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Guest Post

Guest Post: Mister Stevens, by W.K. Dwyer

The writing prompt in January’s Hop On Newsletter was “Don’t tell.” I’m pleased to publish here W.K. Dwyer’s response, a poem titled “Mister Stevens.” Do you remember Freshman English class?
 

Mister Stevens

by W.K. Dwyer

 
there was this thing you heard
in writing class. you remember—
first period, maybe, spent staring
eyelids half empty, like a subtle hint

Publishing Stories: Author Peter C. Diamond on Hybrid Publishing “Amplify Your Career and Life”

This month the Publishing Stories blog is a two-parter. In Part 1: Editing and Publishing, Peter C. Diamond recounts his experience finding an editor and a hybrid publisher for his motivational self-help book, Amplify Your Career and Life: 4 Steps to Evaluate, Assess, and Move Forward.
 

Guest Post: Remembrances, by Walter F. Curran

This week I am pleased to present the writing of Walter F. Curran, a novelist, poet, and, of all things, the mayor of Ocean View, Delaware. Curran submitted "Remembrances" in response to the writing prompt "Should you ever choose."   If you would like to receive writing prompts and a chance to be published on this blog, subscribe to The Hop On Newsletter. It's monthly and it's always jam-packed with timely and useful information about writing, editing, and publishing.   Remembrances by Walter F. Curran   You love me and have for forty-seven years. I love you and have for forty-eight years. It took me a year to convince you.   You are a pessimist. Not just “the glass is half empty” but a full blown “OMG the glass is cracked and leaking” sort of pessimist, a Roseanne Rosannadanna type of pessimist. A...

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Publishing Stories: Author Maureen C. Berry on Publishing “Salmon from Market to Plate”

Maureen C. Berry, author of the cookbook Salmon from Market to Plate, is the feature of this month’s Publishing Stories installment. In this post she tells her experience with a traditional publisher and the ultimate successes she found for her book.

 

My Flirtation with Traditional Publishing

by Maureen C. Berry

 
You write and polish the best manuscript you can. You hire an editor. You research and then query an agent (or ten). Then wait. While you wait, you wring your hands, fret over that last phrase, that one word.
 
salmon-cover-200Should I have written more? Less? Did I seem needy? Will they like my work? OMG, did I include my phone number? I suck! What if I never hear from any of the agents? Should I self-publish? Traditional publishing is overrated. I will not self-publish, I’ll wait until I hear back. (Checks email every two minutes.) A rejection letter is better than nothing, right? A badge of honor. Surely someone will love my book.

Publishing Stories: Author W.K. Dwyer on Self-Publishing “The Killing Flower”

Welcome to the second installment of Publishing Stories, a new series from The POP Newsletter in which former POP Editorial Services clients offer publishing lessons for new authors. Today W.K. Dwyer shares his experience in publishing his newly released social science fiction novel, The Killing Flower.     Publishing a Book I Can Stand Behind   by W.K. Dwyer   In mid-October of 2016 I launched my debut novel, The Killing Flower. After more than seven years of writing, followed by two full years of editing, I held a launch party in DC, during which I referred to self-publishing as a misnomer, giving huge credit to the outstanding team I’d worked with, without whom I never would have completed my novel. Now that I’m on the other side, I want to share some of the details of this...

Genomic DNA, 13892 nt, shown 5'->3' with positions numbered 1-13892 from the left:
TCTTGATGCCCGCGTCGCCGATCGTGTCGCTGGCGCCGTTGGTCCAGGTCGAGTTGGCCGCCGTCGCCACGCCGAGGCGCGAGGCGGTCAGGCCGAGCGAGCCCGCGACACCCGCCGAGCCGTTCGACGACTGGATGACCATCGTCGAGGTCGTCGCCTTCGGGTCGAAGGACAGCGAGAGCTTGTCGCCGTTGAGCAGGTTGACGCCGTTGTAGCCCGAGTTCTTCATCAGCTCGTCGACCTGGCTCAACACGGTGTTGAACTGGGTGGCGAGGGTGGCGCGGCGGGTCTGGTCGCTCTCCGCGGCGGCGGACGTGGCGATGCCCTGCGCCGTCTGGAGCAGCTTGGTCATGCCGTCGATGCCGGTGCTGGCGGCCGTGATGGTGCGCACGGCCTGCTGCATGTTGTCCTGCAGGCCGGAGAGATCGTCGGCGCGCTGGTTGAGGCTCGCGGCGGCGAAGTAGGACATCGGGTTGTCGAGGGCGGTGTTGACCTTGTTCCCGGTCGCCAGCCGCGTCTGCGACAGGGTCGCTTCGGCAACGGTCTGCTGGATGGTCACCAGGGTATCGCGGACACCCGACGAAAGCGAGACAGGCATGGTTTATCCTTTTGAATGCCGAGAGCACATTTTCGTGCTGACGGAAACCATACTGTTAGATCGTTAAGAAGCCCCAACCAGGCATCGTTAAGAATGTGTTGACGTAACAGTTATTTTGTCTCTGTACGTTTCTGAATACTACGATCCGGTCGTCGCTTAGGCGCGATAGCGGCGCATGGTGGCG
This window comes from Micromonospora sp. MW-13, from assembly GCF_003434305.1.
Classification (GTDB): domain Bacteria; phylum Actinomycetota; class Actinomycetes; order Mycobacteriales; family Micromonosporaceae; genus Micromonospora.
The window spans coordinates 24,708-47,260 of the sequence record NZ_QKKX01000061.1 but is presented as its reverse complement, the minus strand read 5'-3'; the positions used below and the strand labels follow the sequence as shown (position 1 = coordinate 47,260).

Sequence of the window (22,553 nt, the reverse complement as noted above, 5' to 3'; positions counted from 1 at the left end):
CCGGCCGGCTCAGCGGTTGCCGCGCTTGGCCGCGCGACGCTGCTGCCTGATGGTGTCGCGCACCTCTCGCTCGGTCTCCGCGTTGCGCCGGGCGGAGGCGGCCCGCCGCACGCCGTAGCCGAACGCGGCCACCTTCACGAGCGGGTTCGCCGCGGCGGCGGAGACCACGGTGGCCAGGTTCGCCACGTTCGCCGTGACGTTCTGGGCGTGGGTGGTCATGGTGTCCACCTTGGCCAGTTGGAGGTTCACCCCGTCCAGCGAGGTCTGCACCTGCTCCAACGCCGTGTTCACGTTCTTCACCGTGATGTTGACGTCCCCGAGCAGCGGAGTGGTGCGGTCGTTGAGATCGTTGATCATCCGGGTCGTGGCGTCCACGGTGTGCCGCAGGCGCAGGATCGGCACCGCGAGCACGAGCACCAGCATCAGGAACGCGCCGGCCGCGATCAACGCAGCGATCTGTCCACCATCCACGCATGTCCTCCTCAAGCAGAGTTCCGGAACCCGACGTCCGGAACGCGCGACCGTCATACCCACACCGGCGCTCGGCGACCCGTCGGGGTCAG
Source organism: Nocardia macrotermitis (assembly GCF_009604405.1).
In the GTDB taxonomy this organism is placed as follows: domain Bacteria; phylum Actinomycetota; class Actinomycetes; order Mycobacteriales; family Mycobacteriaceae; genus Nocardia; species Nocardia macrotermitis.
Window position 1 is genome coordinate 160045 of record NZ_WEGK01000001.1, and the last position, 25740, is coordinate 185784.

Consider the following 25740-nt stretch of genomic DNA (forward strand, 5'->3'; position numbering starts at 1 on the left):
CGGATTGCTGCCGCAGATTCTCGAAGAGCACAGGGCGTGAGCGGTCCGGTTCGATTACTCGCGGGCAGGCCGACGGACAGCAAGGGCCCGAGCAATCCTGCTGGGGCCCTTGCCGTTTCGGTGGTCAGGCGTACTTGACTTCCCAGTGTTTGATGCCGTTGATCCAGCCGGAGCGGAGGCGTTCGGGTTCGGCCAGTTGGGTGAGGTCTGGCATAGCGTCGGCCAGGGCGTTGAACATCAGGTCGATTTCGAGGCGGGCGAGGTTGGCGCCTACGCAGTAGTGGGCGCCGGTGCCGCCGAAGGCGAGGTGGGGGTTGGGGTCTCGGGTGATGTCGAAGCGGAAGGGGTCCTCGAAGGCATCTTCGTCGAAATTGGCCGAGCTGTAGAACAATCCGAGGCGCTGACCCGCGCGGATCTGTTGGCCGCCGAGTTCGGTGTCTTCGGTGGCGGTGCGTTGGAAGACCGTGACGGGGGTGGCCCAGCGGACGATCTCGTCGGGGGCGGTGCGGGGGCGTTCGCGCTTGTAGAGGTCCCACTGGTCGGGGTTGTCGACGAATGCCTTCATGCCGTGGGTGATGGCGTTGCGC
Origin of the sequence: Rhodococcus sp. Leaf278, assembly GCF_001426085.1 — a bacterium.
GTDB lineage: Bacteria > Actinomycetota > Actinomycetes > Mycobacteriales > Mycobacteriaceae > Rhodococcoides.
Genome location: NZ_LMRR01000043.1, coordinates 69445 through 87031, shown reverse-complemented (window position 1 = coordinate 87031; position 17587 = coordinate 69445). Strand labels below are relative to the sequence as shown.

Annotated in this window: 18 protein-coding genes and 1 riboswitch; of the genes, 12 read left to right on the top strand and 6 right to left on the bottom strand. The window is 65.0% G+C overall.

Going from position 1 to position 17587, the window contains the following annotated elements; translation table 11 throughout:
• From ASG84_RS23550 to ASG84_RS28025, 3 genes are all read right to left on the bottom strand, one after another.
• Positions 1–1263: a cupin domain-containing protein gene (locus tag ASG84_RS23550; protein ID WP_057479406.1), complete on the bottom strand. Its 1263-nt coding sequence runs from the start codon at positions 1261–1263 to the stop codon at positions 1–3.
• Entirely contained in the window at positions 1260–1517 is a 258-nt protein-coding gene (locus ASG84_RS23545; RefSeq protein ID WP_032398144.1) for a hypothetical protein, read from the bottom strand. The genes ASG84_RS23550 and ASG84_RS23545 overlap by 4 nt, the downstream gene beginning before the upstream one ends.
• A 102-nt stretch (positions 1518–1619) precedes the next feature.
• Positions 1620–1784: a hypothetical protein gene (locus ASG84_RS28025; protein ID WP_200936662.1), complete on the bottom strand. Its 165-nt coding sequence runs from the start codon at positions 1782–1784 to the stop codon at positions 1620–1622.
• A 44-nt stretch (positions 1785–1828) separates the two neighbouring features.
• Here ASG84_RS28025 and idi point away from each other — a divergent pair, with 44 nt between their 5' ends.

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Publishing Stories: Author Gary Bargatze on Self-Publishing “Your Winding Daybreak Ways”

In Publishing Stories, a new series from The POP Newsletter, I have asked former clients to share their publishing experience so that others can learn from them. The first of these is by Gary Bargatze, the author of the Your Winding Daybreak Ways series. Following is his story of navigating the world of self-publishing.

 

How and Why I Self-Published Your Winding Daybreak Ways

 

By Gary Bargatze

 
When our first child was born some thirty years ago, a wise old friend foretold our future as parents.  He flashed a knowing smile and accurately predicted, “Children give you the greatest joy and the greatest sorrow…The challenges will never go away; they’ll just get different.”  And as writers who’ve “given birth” to a number of works over the years, my wife and I have often compared the ongoing challenges of parenting to the long, winding road of crafting an idea and managing it to print.

Guest Post: Thanksgiving Transition, by Walter F. Curran

This week The POP Newsletter presents the writing of Walter F. Curran, who submitted this essay in response to the writing prompt “Thanksgiving.” Many thanks to Walter for sharing his writing with us.

 

 

Walter_CurranThanksgiving Transition

Yeah, that’s right, transition, not tradition.
 
I am from South Boston, unavoidably, indelibly Irish. A few Lace Curtain types but mostly pig-shit Irish regularly ensconced on their corner pub thrones. A chronic forum for ridiculing the Lace Curtain Irish, claiming disdain but evincing envy. The Lace Curtains in turn behaved the same toward the Boston Brahmins. No one happy being themselves. Only the Irish!